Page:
Postecoglou on the lookout for Socceroos
Postecoglou has just five months to assemble a squad capable of being competitive against powerhouses Spain, Netherlands and Chile in the group stage of the showpiece tournament in Brazil.
He will head to Europe in January to check in on a host of players desperate to put their case forward for inclusion in the final 23-man squad.
The Socceroos have just two friendly matches scheduled before arriving in South America, meaning this trip will take on great importance for Postecoglou in selecting his squad.
"I'll hit the road mid-January, get to as many players and places as I can," Postecoglou told reporters on Tuesday.
"I think it's important that I do see some of the players and have discussions as well because there's some pretty critical decisions to make over the next three or four months.
"I want to make sure I make some informed decisions ... we don't have a lot of games but we certainly have a lot to do."
When asked how many of the 23-man squad he had already settled on for the World Cup, Postecoglou said: "Just me at this stage. There's 23 places still up for grabs.
"I say that with fairly realistic outlook on things. While the Costa Rica camp gave me an idea of what I want things to look like, there's still a lot of football to be played between now and (the World Cup) for all our players.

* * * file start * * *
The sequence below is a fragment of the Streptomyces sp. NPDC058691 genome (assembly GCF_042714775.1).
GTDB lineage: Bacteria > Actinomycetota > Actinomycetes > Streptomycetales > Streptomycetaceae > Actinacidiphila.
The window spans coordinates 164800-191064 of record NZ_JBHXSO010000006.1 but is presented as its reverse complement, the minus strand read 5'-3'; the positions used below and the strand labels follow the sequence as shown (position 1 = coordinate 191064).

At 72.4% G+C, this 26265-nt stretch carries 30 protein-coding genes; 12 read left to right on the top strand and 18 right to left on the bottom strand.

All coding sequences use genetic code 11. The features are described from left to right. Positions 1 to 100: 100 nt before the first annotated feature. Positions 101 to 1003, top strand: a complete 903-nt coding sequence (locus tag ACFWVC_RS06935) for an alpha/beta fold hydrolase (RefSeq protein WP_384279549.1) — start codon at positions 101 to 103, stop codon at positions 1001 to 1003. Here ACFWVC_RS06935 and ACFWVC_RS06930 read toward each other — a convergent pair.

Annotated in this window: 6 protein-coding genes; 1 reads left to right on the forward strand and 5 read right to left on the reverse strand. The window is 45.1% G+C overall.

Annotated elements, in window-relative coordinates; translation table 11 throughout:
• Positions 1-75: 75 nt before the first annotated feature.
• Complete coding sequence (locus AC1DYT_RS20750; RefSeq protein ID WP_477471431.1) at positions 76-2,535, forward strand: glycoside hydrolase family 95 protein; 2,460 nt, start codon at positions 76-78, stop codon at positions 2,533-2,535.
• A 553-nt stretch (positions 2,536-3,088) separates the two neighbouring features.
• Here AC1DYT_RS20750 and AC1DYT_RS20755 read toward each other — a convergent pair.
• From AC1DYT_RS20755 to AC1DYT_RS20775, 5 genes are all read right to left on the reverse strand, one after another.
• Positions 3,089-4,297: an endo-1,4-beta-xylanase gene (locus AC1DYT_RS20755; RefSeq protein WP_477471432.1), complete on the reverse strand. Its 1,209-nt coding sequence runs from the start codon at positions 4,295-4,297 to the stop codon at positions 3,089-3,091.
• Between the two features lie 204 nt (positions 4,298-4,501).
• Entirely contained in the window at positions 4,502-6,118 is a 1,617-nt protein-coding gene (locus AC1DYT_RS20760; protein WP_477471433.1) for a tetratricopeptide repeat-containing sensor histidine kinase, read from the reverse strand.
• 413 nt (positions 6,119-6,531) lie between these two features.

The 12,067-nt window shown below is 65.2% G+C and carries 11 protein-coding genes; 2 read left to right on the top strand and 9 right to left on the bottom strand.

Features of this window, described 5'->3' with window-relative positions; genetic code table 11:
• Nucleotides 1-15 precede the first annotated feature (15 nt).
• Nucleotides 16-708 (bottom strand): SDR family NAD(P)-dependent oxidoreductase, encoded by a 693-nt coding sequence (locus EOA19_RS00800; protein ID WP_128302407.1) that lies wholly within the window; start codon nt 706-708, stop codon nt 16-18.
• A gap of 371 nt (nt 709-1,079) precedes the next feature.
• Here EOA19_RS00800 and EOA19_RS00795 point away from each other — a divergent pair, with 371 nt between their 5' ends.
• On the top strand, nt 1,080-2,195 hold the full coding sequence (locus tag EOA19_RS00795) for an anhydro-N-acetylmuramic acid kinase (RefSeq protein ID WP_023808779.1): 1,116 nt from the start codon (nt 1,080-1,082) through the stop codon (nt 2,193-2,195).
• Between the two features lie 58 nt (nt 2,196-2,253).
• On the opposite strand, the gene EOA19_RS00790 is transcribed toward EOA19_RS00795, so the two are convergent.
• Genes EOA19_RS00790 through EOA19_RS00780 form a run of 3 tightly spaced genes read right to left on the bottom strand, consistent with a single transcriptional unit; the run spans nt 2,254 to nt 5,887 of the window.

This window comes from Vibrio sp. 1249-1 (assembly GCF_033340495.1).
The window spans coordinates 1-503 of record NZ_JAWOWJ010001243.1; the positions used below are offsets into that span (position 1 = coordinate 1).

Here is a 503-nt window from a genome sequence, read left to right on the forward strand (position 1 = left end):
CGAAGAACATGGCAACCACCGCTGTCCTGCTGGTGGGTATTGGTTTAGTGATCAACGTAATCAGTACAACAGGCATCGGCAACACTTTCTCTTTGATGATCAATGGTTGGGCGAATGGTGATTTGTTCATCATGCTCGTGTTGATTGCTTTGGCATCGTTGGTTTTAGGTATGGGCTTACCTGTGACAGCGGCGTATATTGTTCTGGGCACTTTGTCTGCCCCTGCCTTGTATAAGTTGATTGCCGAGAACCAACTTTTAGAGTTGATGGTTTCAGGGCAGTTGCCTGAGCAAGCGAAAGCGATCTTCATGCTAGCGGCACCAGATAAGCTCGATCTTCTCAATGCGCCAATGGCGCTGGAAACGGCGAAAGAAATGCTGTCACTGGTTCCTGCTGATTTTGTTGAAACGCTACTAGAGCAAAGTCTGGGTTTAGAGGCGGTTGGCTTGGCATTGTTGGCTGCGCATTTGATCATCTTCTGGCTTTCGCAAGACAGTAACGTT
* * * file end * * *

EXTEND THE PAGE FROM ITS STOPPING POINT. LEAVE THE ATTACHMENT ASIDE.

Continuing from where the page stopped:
"As I've always said, form and health and fitness will be paramount in that.
"I've got an idea of what it will look like but I think from my perspective, I'm casting the net wide and narrowing it from there rather than the other way around."
Postecoglou said the Socceroos' next game would be in March and will be played in Europe against a South American or European opponent.
Most outside of the Socceroos' inner sanctum have already written off their chances of even getting a point from the difficult group stage in Brazil.
Football Federation Australia boss David Gallop believes the recent appointment of Postecoglou gives the Socceroos some hope of causing a few surprises in June.
But Gallop stressed it would be more than just results which will determine Australia's success at the tournament.
"We've got tough opponents we all know that but we want to play with a hunger and positivity so that at the end of 90 minutes, as (Postecoglou) has been saying, the team we play against doesn't want to play us again," Gallop said.
"If we do that then the tournament can be successful for us.
"Of course we've got aspirations to win games but as much of that is about how we play and the hunger that we play with."